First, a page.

Sony Z100 4K Camcorder Real-World Test
I was recently approached by Flipeleven Creative to direct photography on a promotional piece for the Skylight Music Theatre in Milwaukee. The project proposal was creative, ambitious, and unique, and I thought it was a great opportunity to put Sony’s latest 4K camcorder through its paces, even if it may have seemed like an odd camera choice for the project.
The PXW-Z100 features 4096×2160 resolution with 4:2:2 chroma subsampling and 10-bit color, which made me feel pretty confident about using it for green screen and compositing shots. We decided the promo would be a single composited shot, about 60 seconds long. The foreground element would be 24 fps, and the background elements would be 60 fps, conformed to 24. We matched the camera moves by accelerating the camera motion 250% in the 60 fps version. With a limitless budget, I would have leaned toward a Red Epic with remote follow focus and a dana dolly, but we used a homemade PVC dolly and a camera package about a quarter of the cost.
The overall shooting experience went well. The wifi control feature was very helpful, making it possible to start and stop recording and pull focus remotely. The web interface for controlling the focus was usually very effective, but sometimes a bit twitchy. I ended up blowing about 20% of the takes due to the focus racking in the opposite direction I told it to. Since we were shooting indoors, we shot at f/2, making focus more critical than most applications. For version 1.0 of a HTML interface, the wifi feature is pretty impressive, but I’d love to see improvements as Sony updates the firmware. The ability to control focus with a keyboard instead of sliders would be a nice touch.
We were shooting indoors under theatrical lighting, around 3000K. Given the opportunity, I would have liked to have been closer to 5600K, since the camera seems to handle noise better at higher color temperatures. We ended up keeping gain at 0 dB, but there was still visible noise in the 4K source footage, since a large portion of the frame was dark at any point in time. An extra stop of sensitivity would have been appreciated, but the Z100 was adequate. We shot flat, since we knew we’d be doing a very heavy grade in post.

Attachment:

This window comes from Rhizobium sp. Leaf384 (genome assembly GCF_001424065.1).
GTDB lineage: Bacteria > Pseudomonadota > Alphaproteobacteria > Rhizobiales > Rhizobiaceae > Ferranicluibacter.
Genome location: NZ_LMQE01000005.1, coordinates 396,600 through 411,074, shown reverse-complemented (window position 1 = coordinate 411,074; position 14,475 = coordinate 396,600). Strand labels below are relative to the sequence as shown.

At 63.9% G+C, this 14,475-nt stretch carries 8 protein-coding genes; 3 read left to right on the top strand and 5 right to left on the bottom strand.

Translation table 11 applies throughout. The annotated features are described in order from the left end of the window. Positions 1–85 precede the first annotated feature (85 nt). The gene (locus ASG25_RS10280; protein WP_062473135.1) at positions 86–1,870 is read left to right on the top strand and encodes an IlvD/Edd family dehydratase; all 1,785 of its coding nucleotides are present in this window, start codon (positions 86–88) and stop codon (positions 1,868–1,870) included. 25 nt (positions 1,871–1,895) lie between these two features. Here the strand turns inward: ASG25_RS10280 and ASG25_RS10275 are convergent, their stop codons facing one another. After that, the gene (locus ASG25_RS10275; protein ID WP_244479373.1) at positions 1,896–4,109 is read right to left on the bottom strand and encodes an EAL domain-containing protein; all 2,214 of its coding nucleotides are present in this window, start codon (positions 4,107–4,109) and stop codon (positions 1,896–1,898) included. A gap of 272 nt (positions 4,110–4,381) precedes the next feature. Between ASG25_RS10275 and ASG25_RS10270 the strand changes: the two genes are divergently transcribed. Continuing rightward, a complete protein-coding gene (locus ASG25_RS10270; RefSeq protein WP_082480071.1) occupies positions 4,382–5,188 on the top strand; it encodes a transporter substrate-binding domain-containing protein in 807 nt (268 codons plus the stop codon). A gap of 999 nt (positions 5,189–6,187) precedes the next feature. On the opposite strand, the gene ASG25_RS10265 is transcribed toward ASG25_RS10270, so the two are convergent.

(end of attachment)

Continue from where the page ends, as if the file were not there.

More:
After the shoot was over, it was time to try keying and compositing. The first thing I realized was I should have turned sharpness completely down for VFX! I had only done some very brief greenscreen tests with the camera before our shoot day. Reviewing the footage, there was a two- to three-pixel band of black between our subject and the chroma green. Fortunately, the matte choker handled it pretty well,but it would have been much better to add sharpness in post, since the Z100 seems to be pretty heavy-handed with the default sharpness setting.
The other “shoulda” on my list from this shoot was a smoother dolly ride. We had to make a lot of tweaks to take out the wiggles as we hit the tiny junctions between PVC pipes, and the slight bend of the tracks made things a little more complicated. A heavier camera would have meant a heavier dolly, making things smoother, but it might not have been possible to get 30 feet of steel pipe and a full-size dolly properly supported over the vintage seating, either. Fortunately, the bumps didn’t seem to cause any rolling shutter artifacts, which was a pleasant surprise.
The keying experience was definitely much nicer than any non-raw camera I’ve used. I think the results speak for themselves, so I’ll let you be the judge of the effect. We had some serious green bounce from under the subject, but the camera’s codec definitely kept all the color information it got. Some cameras (e.g. DSLRs) have a fantastic sensor but limited processing power, encoding, and bandwidth. Other cameras, like the Z100, have incredible recording ability, but are most limited by their sensor. In this way, the Z100 reminds me of Panasonic’s HVX200. I’m sure once Sony releases the lower bitrate options in a firmware update, most shooters will be happy trading high bitrates for longer record times.
Our deliverable was 2K resolution, but we did some substantial zooming and cropping in post. The project turnaround was so fast, we didn’t have time for noise reduction, and subtle noise was added over all the elements as one of the final compositing steps. Basically, I suggest you watch it as a complete piece, and don’t use this as a pixel-peeping comparison.
Special thanks to the incredible team at Skylight Theatre who teamed up with all my friends at Flipeleven to make this awesome promo!
Posted by Jon Kline